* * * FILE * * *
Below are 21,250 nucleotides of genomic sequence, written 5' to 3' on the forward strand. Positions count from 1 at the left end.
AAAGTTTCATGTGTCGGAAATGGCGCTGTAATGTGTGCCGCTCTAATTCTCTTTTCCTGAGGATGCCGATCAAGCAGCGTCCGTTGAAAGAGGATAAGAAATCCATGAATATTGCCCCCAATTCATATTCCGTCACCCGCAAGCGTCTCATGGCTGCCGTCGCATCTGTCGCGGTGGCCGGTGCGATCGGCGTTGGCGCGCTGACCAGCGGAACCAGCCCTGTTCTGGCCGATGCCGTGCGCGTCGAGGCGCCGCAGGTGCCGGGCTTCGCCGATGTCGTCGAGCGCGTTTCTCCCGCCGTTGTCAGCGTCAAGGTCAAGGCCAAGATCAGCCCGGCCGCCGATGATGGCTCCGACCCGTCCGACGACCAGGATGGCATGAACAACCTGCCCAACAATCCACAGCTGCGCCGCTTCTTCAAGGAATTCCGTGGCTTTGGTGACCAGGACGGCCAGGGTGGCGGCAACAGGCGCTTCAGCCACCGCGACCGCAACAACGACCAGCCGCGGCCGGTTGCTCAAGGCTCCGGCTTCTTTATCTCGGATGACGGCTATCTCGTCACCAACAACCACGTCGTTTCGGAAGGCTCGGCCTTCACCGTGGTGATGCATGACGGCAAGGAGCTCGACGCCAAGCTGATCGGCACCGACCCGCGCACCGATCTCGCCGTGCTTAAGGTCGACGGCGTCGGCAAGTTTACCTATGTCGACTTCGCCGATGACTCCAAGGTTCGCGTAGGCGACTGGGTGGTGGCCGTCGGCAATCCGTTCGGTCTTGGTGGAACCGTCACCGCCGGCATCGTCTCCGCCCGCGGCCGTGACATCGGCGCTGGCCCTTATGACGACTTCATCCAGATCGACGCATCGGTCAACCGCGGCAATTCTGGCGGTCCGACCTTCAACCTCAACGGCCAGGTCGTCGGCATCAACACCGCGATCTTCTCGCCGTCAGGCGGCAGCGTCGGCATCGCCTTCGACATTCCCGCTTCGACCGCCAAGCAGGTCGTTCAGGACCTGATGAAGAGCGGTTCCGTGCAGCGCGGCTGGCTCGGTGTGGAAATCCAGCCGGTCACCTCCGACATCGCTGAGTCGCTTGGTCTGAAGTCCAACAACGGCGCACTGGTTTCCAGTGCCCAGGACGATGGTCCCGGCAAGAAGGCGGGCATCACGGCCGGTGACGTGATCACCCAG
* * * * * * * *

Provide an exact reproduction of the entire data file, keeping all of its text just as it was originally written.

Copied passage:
Below are 21,250 nucleotides of genomic sequence, written 5' to 3' on the forward strand. Positions count from 1 at the left end.
AAAGTTTCATGTGTCGGAAATGGCGCTGTAATGTGTGCCGCTCTAATTCTCTTTTCCTGAGGATGCCGATCAAGCAGCGTCCGTTGAAAGAGGATAAGAAATCCATGAATATTGCCCCCAATTCATATTCCGTCACCCGCAAGCGTCTCATGGCTGCCGTCGCATCTGTCGCGGTGGCCGGTGCGATCGGCGTTGGCGCGCTGACCAGCGGAACCAGCCCTGTTCTGGCCGATGCCGTGCGCGTCGAGGCGCCGCAGGTGCCGGGCTTCGCCGATGTCGTCGAGCGCGTTTCTCCCGCCGTTGTCAGCGTCAAGGTCAAGGCCAAGATCAGCCCGGCCGCCGATGATGGCTCCGACCCGTCCGACGACCAGGATGGCATGAACAACCTGCCCAACAATCCACAGCTGCGCCGCTTCTTCAAGGAATTCCGTGGCTTTGGTGACCAGGACGGCCAGGGTGGCGGCAACAGGCGCTTCAGCCACCGCGACCGCAACAACGACCAGCCGCGGCCGGTTGCTCAAGGCTCCGGCTTCTTTATCTCGGATGACGGCTATCTCGTCACCAACAACCACGTCGTTTCGGAAGGCTCGGCCTTCACCGTGGTGATGCATGACGGCAAGGAGCTCGACGCCAAGCTGATCGGCACCGACCCGCGCACCGATCTCGCCGTGCTTAAGGTCGACGGCGTCGGCAAGTTTACCTATGTCGACTTCGCCGATGACTCCAAGGTTCGCGTAGGCGACTGGGTGGTGGCCGTCGGCAATCCGTTCGGTCTTGGTGGAACCGTCACCGCCGGCATCGTCTCCGCCCGCGGCCGTGACATCGGCGCTGGCCCTTATGACGACTTCATCCAGATCGACGCATCGGTCAACCGCGGCAATTCTGGCGGTCCGACCTTCAACCTCAACGGCCAGGTCGTCGGCATCAACACCGCGATCTTCTCGCCGTCAGGCGGCAGCGTCGGCATCGCCTTCGACATTCCCGCTTCGACCGCCAAGCAGGTCGTTCAGGACCTGATGAAGAGCGGTTCCGTGCAGCGCGGCTGGCTCGGTGTGGAAATCCAGCCGGTCACCTCCGACATCGCTGAGTCGCTTGGTCTGAAGTCCAACAACGGCGCACTGGTTTCCAGTGCCCAGGACGATGGTCCCGGCAAGAAGGCGGGCATCACGGCCGGTGACGTGATCACCCAG